Connectivity can be challenging in Merapoh, but our team will be reporting live from the event throughout Saturday on our social media channels.

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ATM Champion Alessandro Sherpa is aiming for a second victory in Merapoh

ATM Champion Alessandro Sherpa is aiming for a second victory in Merapoh

2017 Champion Steven Ong is on the way back. He will be in Merapoh.

2017 Champion Steven Ong is on the way back. He will be in Merapoh.

The Great Malaya Trail is a 2020 Candidate
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The Great Malaya Trail across three states in peninsular Malaysia is the latest new Candidate Race for our 2020 Championship series, scheduled for 19/20 October. Organised by the experienced crew of Team Pacat, the Great Malaya Trail will be a technical race with over 6600 hm elevation gain on the 100 km, making it rather unique for the country - known for its rainforest but unlike Indonesia without the abundance of high mountains. The centre of the event, which also offers 50km, 30km and 16km options, is Taman Negeri Kenaboi, Negeri Sembilan, as finish location for all four race categories.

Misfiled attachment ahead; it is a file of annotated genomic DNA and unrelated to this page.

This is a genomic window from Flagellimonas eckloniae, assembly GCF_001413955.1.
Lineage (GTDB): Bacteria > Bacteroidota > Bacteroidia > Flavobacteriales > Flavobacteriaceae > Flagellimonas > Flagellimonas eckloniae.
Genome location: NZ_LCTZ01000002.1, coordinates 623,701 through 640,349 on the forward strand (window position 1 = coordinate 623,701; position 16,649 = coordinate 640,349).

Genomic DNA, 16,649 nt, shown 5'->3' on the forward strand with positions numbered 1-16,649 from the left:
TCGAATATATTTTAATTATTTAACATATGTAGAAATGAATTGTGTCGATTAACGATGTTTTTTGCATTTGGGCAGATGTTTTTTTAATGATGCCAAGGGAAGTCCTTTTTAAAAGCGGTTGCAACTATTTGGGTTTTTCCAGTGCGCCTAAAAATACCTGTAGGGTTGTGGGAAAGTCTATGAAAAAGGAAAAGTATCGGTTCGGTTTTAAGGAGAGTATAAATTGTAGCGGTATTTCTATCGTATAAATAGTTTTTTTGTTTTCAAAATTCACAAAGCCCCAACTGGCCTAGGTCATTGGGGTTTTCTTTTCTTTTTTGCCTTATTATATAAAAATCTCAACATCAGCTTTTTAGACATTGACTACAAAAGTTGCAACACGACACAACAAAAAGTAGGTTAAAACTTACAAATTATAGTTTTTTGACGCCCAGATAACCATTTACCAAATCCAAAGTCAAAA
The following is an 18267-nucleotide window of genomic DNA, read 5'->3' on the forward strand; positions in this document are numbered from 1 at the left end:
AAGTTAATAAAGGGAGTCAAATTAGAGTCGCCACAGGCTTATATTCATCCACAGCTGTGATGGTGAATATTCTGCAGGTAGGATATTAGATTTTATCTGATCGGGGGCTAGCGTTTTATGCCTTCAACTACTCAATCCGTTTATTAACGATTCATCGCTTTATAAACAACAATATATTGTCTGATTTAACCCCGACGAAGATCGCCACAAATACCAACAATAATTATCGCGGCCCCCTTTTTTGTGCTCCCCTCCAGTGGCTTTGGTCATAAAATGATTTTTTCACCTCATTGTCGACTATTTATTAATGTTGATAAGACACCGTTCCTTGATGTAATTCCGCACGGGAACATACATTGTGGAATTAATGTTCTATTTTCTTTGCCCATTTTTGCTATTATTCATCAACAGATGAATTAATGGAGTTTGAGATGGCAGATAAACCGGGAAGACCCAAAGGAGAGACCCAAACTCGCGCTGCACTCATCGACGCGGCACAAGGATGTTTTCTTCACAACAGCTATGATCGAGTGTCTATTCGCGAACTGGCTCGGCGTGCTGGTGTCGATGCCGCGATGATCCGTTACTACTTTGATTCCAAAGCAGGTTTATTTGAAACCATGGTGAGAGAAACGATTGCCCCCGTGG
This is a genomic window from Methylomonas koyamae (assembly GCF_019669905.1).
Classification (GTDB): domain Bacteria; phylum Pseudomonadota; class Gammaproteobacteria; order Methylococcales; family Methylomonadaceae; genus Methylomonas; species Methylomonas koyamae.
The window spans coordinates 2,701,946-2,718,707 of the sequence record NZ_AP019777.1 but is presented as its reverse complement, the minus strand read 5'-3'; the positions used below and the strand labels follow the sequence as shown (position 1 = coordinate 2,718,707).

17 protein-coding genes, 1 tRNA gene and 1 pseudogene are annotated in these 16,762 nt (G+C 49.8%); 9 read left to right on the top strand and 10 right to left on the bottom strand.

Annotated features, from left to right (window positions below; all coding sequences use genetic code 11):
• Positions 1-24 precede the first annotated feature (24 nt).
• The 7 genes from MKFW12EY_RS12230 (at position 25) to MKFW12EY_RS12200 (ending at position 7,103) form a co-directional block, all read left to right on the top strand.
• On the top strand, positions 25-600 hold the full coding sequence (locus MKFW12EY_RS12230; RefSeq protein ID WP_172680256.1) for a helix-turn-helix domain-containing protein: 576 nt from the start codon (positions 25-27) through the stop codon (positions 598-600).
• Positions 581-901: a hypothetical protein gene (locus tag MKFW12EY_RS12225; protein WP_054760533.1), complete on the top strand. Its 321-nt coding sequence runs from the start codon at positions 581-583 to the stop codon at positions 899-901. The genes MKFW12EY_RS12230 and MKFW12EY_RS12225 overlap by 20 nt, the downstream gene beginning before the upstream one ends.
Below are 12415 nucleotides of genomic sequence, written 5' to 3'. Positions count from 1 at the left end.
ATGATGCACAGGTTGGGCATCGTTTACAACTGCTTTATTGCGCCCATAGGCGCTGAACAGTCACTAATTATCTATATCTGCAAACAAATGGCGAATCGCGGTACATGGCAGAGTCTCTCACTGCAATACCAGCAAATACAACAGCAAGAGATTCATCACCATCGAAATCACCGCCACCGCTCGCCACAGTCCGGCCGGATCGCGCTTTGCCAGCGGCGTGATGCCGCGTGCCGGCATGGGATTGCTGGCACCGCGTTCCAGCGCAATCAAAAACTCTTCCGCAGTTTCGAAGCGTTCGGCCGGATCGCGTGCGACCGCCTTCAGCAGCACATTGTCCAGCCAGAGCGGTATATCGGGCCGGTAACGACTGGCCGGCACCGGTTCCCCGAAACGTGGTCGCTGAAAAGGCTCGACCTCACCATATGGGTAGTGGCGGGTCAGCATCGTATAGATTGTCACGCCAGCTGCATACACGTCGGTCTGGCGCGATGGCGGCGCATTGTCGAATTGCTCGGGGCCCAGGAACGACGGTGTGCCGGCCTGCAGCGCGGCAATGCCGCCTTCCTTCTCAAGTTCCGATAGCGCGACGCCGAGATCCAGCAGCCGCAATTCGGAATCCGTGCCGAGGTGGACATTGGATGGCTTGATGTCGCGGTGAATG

The event will cross 3 state lines on both the 100k and 50k options: Pahang, Selangor and Negeri Sembilan, and offer 95% of pure trail. Along the way runners will climb several hills, cross streams and rivers and enjoy local hospitality. The event will also offer convenient hotel stay in the Kuala Lumpur Sentral area, from where shuttle bus services can take runners to their relevant starting point ( Kem Ghafar Baba, Kampung Kemensah, Selangor for 100k runners, Pangson Trail Head, Selangor, for 50k runners).

Registration is open via the quality service provided by Checkpoint Asia.

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ATM Championship: Regulations last points races
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TNF MMTF Malaysia is the Asia Trail Master Championship Final in Taiping on 14/15 December. It is the 84km race where most likely the male and female champions will be crowned, although that of course depends on the points situation going into the event.